Voice: Great job. Let’s wrap it up! We’ll edit it in post!

The man held a finger in the air and spun it in a circle. Upon his signal, the rest of the men began shutting things down, packing things away, and cleaning up the warehouse.

America, with head buried in his hands, rubbed his eyes, wiping away the tears. When his eyes re-focused, the man in the skull mask looked down on him with those same cold, emotionless eyes.

Christopher America: Was that okay to you? Was that acceptable? Did that need to be said?

If… if I am what that cue card said I am… that’s not how a World Champion acts. That’s not how a great competitor acts. Confidence is one thing. But outright disrespect? I… I felt like I was dancing on that man’s grave!

Does… does Lee know this? Does he know what you made me say?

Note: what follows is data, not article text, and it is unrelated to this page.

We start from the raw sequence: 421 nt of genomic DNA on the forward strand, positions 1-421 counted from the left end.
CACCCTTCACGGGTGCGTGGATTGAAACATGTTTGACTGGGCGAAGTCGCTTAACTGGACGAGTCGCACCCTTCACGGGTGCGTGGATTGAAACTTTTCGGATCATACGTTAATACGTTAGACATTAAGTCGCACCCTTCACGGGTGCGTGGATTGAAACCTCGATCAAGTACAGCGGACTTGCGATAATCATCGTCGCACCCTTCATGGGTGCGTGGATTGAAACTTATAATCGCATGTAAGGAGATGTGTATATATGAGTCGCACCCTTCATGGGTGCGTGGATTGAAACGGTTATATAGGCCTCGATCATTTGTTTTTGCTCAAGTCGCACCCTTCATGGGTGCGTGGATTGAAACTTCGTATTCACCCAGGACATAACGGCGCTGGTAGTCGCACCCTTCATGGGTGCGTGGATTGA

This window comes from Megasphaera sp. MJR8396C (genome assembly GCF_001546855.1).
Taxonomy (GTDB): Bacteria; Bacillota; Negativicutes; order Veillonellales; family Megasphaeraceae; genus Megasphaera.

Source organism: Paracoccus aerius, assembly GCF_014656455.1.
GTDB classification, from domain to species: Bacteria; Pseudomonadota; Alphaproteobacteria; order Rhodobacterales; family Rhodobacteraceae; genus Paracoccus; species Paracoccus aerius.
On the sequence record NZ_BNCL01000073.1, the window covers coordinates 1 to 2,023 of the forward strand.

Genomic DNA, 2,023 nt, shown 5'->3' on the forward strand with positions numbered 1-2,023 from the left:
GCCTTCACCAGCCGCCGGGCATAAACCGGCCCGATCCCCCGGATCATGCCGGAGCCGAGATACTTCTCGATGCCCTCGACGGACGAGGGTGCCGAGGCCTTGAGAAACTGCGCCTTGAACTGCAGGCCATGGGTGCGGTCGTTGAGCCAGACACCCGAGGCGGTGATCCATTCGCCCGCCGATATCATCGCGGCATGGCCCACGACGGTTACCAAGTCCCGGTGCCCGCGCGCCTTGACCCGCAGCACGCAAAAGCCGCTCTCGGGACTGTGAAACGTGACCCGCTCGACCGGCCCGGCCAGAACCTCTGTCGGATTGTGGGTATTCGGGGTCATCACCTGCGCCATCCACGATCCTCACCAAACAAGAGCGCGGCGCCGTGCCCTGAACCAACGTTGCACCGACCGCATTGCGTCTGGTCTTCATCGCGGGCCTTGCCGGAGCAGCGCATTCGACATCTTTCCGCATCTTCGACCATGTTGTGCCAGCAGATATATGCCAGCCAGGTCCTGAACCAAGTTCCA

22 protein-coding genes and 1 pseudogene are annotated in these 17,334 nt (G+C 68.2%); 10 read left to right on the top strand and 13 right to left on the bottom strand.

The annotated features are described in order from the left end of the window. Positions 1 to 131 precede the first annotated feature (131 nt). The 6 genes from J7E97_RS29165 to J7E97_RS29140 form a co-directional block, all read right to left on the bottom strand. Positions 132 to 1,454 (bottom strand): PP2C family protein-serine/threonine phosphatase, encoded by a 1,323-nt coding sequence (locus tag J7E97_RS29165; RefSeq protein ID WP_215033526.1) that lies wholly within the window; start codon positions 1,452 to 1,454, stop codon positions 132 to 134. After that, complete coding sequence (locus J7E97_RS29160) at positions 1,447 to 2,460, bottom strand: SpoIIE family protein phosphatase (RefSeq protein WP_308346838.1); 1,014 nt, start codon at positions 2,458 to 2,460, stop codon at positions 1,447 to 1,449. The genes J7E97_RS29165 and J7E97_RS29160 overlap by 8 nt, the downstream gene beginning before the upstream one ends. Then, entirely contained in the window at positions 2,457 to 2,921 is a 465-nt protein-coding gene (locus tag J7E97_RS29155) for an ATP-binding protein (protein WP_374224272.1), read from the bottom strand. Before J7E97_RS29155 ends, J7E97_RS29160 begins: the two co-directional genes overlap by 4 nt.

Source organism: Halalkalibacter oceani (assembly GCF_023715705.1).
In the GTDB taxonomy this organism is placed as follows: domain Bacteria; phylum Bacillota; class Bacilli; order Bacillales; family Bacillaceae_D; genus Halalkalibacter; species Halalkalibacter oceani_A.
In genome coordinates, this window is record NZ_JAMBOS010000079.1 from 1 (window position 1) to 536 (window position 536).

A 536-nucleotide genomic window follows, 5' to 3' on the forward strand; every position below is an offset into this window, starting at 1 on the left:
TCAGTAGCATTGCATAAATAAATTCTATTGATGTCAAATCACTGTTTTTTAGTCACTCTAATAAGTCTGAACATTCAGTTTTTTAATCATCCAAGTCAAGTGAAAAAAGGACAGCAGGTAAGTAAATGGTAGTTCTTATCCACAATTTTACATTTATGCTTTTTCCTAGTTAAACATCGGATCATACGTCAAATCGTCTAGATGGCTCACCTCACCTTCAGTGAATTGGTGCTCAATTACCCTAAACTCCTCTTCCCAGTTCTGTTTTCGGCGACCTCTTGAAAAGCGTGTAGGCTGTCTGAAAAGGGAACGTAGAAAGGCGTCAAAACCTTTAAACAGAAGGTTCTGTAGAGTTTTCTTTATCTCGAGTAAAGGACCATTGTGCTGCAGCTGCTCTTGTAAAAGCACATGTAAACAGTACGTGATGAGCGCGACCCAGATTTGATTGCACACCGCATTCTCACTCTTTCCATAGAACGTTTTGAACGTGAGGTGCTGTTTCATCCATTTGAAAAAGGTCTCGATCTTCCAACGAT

The man in the skull mask continued to stare and America averted his gaze once more.

America again wiped away tears from the corners of his eyes. He could feel a sense of righteousness well up inside him – a sense of justice. But it disappeared with the gaze of the skull-faced man. He knew there was a reason he was being asked to say those things. A good reason too. He just needed to hear it from Lee Best himself.

And then everything would be alright again.

It had to be.

And with that slight push from his mind, that slight push to try to reason what had happened… America stood up, wiped his hands on his dirty pants and began to walk out of the warehouse.